During the Covid-19 crisis, shoppers are regularly reminded to be cautious and have begun to see online shopping as a safe alternative to instore shopping: 36% of shoppers1 now buy online, which is a 28%1 increase on pre-pandemic figures.
To keep up to date with the situation, businesses are having to adjust their strategies regularly as the health crisis develops. This is essential to ensure the survival of their activity.
Discover how the Covid-19 crisis has impacted eCommerce and how businesses have adapted.
Increase in eCommerce sales
Store closures, increased sanitary measures in those remaining open, limit to the number of people in stores… as the rules were tightened, many shoppers began to turn towards eCommerce websites.
Acceleration of transactions for certain industries
Indoor activities, virtual interactions, home cooking, generalization of working from home… the Covid-19 crisis has completely transformed the lifestyles of shoppers. In this context, a lot of transactions were made with businesses in specific industries.
Among the most profitable industries: retail and high-tech brands. The volume of eCommerce transactions increased by +103%3 in retail compared to the pre-crisis period and by +82%3 in businesses selling high-tech products.
The Covid-19 crisis has also had a negative impact on many other industries. With the travel restrictions in place, international travel and tourism related expenditure were reduced by 80%.4
Increase of traffic per product category
Government guidelines for limiting the spread of the virus and the successive lockdowns have changed the relationships that shoppers have with their homes. Obliged to remain indoors and transform their homes into living spaces, they have adopted new behaviors when looking for information on the web.
Among the most researched products per month: domestic appliances, leisure materials and sports equipment. The research numbers for these product categories doubled, or in some cases quadrupled5. Google searches for men's running clothes increased by +164%6, searches for puzzles by +318%6 and for yoga mats by +323%6.
Development of omnichannel strategies
This change in consumer behavior means that it has become essential for businesses with physical stores to develop their omnichannel marketing strategy to face this crisis and maintain a link with their shoppers.
In answer to these new challenges, businesses are developing new synergies between their physical and digital points of sale: implementation of pick-up points for online orders and/or in-store collection of online orders (Click and Collect), appointment through chat video with a personal shopper… They are also providing shoppers with a wide variety of online options: ordering through mobile apps (51%8), home delivery (45%8), live chat, chatbots and voice assistants (41%8), virtual consultations (35%8).
When this crisis is over, many of these new shopping habits will remain, with 56% of shoppers9 saying that they want to continue using Click and Collect services.
New consumer expectations
The impact of the health crisis on shopper's lifestyles has boosted their transition towards more responsible shopping: 61%10 now make more ethical, environmentally friendly or sustainable purchasing choices and 89%10 are likely to continue these shopping habits after Covid-19.
It is therefore essential for brands to take into consideration the socially responsible, environmental and ethical shopping preferences of today's shoppers, to allow them to shop worry-free.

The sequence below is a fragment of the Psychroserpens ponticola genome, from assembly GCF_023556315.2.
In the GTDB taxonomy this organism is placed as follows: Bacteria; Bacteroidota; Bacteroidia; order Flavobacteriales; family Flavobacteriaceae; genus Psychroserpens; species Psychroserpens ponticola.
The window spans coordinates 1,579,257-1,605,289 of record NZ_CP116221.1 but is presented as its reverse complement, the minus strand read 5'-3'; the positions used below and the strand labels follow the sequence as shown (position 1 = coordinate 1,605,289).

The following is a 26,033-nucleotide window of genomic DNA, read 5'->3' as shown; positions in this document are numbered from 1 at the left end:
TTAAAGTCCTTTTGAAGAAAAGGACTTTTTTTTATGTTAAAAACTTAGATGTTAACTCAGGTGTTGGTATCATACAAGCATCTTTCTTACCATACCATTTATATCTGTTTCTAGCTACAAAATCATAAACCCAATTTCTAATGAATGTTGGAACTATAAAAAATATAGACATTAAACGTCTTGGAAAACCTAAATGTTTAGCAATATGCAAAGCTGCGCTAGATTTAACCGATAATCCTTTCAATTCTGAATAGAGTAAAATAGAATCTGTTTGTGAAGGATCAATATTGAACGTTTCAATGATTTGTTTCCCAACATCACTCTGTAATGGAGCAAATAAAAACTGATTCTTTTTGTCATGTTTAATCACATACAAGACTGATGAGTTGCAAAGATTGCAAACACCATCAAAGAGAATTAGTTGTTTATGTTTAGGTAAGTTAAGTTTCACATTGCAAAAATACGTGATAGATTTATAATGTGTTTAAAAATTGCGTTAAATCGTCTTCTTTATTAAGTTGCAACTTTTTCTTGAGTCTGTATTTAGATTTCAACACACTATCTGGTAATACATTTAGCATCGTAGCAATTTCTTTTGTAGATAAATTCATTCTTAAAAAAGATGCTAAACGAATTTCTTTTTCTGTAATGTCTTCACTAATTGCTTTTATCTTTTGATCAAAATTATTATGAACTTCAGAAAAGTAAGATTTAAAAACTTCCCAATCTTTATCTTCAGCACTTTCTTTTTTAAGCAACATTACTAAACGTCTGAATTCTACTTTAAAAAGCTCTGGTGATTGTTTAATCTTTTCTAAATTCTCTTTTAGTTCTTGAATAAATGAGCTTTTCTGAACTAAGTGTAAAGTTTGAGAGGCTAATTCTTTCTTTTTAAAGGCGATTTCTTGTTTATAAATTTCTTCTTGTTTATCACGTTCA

Adaptation to logistics constraints
With the rise in online sales, comes a range of challenges for coping with the huge increase in orders: providing information to shoppers, guaranteeing the continuity of transport and delivery activities in line with health measures, managing numerous reimbursements…
To meet these challenges, business must communicate openly with shoppers: 65% of shoppers10 are attentive to a company's crisis management capabilities when they buy a product. Among the main actions11 to implement: publish a short and clear update on the company's current situation on the website header, update logistics information regularly (deliveries, product returns, reimbursements…), use the “return to stock” tool to inform shoppers of the replenishment of a product they were looking at…
Businesses must also be attentive to the quality of their product pages. When detailed and accurate, they provide shoppers with clear answers to all their pre-purchasing questions and therefore avoid numerous and costly product returns.
Morgan, B. M. (2020, october 19). 50 Statistics Showing The Lasting Impact Of COVID-19 On Consumers. forbes.com.
2 Coronavirus impact on retail e-commerce website traffic worldwide as of June 2020, by average monthly visits. (2020, july). statista.com.
3 Bellaiche, J-M. B. (2020, april 29). L'Impact du Coronavirus sur l'e-commerce : les telecom & les produits high-tech bénéficient d'une forte croissance. contentsquare.com.
4 mckinsey. How COVID-19 is changing consumer behavior –now and forever.mckinsey.com
5 Andrienko, O. A. (2020, april 20). Ecommerce & Consumer Trends During Coronavirus. semrush.com
6 Andrieko, O. A. (2020, july 29). 2020 Digital Marketing Trends in Ecommerce. semrush.com.
7 Capgemini. (2020, april). The consumer and COVID-19 : Global consumer sentiment research in the consumer products and retail industry. capgemini.com.
8 Accenture. (2020, june 19). COVID-19 : 10 consumer trends impacting CPGs. accenture.com.
9 Harris, S. H. (2020, august 14). Safe shopping : the impact of COVID-19 on retail.orange-business.com.
10 COVID-19 : New habits are here to stay for retail consumers. (2020, august 13). accenture.com.
11 Lindberg, O. L. (2020, may 11). How to Optimize Your Client's Ecommerce Store in Response to COVID-19. shopify.com.